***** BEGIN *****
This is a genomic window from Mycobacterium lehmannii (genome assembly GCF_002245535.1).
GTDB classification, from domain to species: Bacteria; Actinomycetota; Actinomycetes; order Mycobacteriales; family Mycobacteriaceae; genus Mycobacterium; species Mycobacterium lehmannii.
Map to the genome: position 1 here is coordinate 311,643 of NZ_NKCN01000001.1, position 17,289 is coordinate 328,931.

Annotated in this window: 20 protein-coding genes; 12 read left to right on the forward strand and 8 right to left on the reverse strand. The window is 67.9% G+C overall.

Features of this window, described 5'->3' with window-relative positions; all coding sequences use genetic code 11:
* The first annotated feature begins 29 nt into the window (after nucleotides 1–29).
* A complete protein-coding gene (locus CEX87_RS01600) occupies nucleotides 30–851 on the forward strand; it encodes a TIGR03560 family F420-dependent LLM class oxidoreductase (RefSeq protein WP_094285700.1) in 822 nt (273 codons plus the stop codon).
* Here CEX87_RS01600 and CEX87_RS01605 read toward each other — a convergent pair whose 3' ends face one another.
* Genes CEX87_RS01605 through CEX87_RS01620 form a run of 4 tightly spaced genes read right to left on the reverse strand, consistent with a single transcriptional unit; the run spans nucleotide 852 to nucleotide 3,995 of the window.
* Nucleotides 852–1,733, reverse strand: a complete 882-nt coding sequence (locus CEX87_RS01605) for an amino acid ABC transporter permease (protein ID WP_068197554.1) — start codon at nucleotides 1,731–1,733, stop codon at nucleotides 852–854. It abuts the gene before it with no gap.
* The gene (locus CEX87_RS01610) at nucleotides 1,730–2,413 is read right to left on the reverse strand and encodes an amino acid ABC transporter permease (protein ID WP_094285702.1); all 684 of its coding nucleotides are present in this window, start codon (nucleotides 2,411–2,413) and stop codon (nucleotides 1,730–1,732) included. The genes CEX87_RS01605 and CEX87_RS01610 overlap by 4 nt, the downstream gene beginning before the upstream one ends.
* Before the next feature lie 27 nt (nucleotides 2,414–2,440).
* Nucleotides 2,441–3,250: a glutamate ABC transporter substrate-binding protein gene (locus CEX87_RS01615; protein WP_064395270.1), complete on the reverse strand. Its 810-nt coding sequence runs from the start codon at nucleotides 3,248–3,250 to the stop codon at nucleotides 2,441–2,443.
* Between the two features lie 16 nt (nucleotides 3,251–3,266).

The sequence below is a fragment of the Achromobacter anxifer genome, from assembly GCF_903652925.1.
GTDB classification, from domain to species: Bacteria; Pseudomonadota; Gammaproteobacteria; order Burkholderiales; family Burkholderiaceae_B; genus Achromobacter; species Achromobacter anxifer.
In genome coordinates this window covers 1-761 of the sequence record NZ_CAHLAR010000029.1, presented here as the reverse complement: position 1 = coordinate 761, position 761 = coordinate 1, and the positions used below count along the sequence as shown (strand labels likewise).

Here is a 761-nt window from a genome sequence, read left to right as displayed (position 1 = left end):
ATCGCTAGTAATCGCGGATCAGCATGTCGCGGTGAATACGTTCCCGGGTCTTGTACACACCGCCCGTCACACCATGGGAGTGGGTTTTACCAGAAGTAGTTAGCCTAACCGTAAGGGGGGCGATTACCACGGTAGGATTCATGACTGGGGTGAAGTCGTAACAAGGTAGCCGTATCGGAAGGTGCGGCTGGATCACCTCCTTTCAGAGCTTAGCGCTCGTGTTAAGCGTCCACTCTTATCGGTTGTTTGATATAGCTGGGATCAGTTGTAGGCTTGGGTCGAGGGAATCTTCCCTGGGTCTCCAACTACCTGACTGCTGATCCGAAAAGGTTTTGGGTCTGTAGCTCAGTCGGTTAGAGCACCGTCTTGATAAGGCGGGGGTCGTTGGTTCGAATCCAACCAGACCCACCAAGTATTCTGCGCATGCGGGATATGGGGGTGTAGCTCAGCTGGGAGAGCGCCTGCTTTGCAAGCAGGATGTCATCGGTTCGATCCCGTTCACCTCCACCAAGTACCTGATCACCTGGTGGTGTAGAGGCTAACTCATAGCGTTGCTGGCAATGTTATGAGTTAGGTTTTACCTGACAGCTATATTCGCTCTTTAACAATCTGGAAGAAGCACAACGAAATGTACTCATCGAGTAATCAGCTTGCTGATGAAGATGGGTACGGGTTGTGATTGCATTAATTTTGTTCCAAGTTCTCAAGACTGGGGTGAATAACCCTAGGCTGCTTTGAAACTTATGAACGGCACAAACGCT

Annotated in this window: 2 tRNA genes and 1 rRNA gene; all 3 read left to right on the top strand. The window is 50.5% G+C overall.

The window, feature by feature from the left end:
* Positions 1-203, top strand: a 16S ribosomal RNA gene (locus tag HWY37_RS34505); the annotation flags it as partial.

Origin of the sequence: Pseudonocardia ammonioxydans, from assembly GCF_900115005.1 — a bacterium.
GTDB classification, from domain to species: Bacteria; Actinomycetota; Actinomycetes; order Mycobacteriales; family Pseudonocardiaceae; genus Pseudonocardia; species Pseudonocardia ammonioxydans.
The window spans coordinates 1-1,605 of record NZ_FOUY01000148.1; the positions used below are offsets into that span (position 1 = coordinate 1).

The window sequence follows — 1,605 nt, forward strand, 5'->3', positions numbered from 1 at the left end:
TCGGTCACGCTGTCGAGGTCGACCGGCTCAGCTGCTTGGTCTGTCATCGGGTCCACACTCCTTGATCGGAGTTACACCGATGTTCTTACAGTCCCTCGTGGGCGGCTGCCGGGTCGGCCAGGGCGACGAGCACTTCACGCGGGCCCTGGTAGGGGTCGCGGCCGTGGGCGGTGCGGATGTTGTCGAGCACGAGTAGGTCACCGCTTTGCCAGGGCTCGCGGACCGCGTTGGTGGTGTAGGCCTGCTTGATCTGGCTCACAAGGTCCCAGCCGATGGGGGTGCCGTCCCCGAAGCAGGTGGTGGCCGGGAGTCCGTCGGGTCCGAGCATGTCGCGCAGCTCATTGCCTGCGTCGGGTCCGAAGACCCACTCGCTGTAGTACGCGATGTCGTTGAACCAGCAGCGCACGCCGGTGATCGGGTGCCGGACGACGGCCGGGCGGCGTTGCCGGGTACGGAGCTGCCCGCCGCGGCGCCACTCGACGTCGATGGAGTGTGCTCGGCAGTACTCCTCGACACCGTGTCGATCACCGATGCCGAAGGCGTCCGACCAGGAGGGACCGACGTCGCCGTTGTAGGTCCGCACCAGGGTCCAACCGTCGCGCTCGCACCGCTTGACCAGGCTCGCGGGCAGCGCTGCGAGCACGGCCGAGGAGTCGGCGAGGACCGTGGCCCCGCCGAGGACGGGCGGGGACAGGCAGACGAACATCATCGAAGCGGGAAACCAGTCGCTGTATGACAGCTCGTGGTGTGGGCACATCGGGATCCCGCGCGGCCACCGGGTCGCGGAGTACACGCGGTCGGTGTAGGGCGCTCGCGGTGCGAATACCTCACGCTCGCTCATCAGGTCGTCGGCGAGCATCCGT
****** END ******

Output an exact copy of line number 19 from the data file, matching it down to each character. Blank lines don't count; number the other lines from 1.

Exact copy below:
ATCGCTAGTAATCGCGGATCAGCATGTCGCGGTGAATACGTTCCCGGGTCTTGTACACACCGCCCGTCACACCATGGGAGTGGGTTTTACCAGAAGTAGTTAGCCTAACCGTAAGGGGGGCGATTACCACGGTAGGATTCATGACTGGGGTGAAGTCGTAACAAGGTAGCCGTATCGGAAGGTGCGGCTGGATCACCTCCTTTCAGAGCTTAGCGCTCGTGTTAAGCGTCCACTCTTATCGGTTGTTTGATATAGCTGGGATCAGTTGTAGGCTTGGGTCGAGGGAATCTTCCCTGGGTCTCCAACTACCTGACTGCTGATCCGAAAAGGTTTTGGGTCTGTAGCTCAGTCGGTTAGAGCACCGTCTTGATAAGGCGGGGGTCGTTGGTTCGAATCCAACCAGACCCACCAAGTATTCTGCGCATGCGGGATATGGGGGTGTAGCTCAGCTGGGAGAGCGCCTGCTTTGCAAGCAGGATGTCATCGGTTCGATCCCGTTCACCTCCACCAAGTACCTGATCACCTGGTGGTGTAGAGGCTAACTCATAGCGTTGCTGGCAATGTTATGAGTTAGGTTTTACCTGACAGCTATATTCGCTCTTTAACAATCTGGAAGAAGCACAACGAAATGTACTCATCGAGTAATCAGCTTGCTGATGAAGATGGGTACGGGTTGTGATTGCATTAATTTTGTTCCAAGTTCTCAAGACTGGGGTGAATAACCCTAGGCTGCTTTGAAACTTATGAACGGCACAAACGCT